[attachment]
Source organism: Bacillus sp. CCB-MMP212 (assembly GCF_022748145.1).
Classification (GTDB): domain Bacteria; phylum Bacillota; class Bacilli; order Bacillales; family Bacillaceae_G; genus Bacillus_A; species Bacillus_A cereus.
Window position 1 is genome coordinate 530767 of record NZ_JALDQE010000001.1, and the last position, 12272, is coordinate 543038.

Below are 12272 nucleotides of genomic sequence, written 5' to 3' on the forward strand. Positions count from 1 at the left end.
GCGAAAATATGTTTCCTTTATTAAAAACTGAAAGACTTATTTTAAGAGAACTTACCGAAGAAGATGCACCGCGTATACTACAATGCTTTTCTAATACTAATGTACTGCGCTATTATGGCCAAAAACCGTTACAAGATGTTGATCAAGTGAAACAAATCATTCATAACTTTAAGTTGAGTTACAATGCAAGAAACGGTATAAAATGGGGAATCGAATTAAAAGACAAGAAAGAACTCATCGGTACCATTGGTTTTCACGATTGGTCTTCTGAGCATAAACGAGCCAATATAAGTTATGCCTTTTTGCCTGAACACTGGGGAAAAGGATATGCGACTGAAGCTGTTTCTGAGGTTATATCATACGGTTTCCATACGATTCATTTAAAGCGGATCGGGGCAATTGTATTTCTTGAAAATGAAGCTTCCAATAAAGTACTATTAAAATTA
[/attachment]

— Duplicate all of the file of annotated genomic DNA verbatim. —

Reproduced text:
Source organism: Bacillus sp. CCB-MMP212 (assembly GCF_022748145.1).
Classification (GTDB): domain Bacteria; phylum Bacillota; class Bacilli; order Bacillales; family Bacillaceae_G; genus Bacillus_A; species Bacillus_A cereus.
Window position 1 is genome coordinate 530767 of record NZ_JALDQE010000001.1, and the last position, 12272, is coordinate 543038.

Below are 12272 nucleotides of genomic sequence, written 5' to 3' on the forward strand. Positions count from 1 at the left end.
GCGAAAATATGTTTCCTTTATTAAAAACTGAAAGACTTATTTTAAGAGAACTTACCGAAGAAGATGCACCGCGTATACTACAATGCTTTTCTAATACTAATGTACTGCGCTATTATGGCCAAAAACCGTTACAAGATGTTGATCAAGTGAAACAAATCATTCATAACTTTAAGTTGAGTTACAATGCAAGAAACGGTATAAAATGGGGAATCGAATTAAAAGACAAGAAAGAACTCATCGGTACCATTGGTTTTCACGATTGGTCTTCTGAGCATAAACGAGCCAATATAAGTTATGCCTTTTTGCCTGAACACTGGGGAAAAGGATATGCGACTGAAGCTGTTTCTGAGGTTATATCATACGGTTTCCATACGATTCATTTAAAGCGGATCGGGGCAATTGTATTTCTTGAAAATGAAGCTTCCAATAAAGTACTATTAAAATTA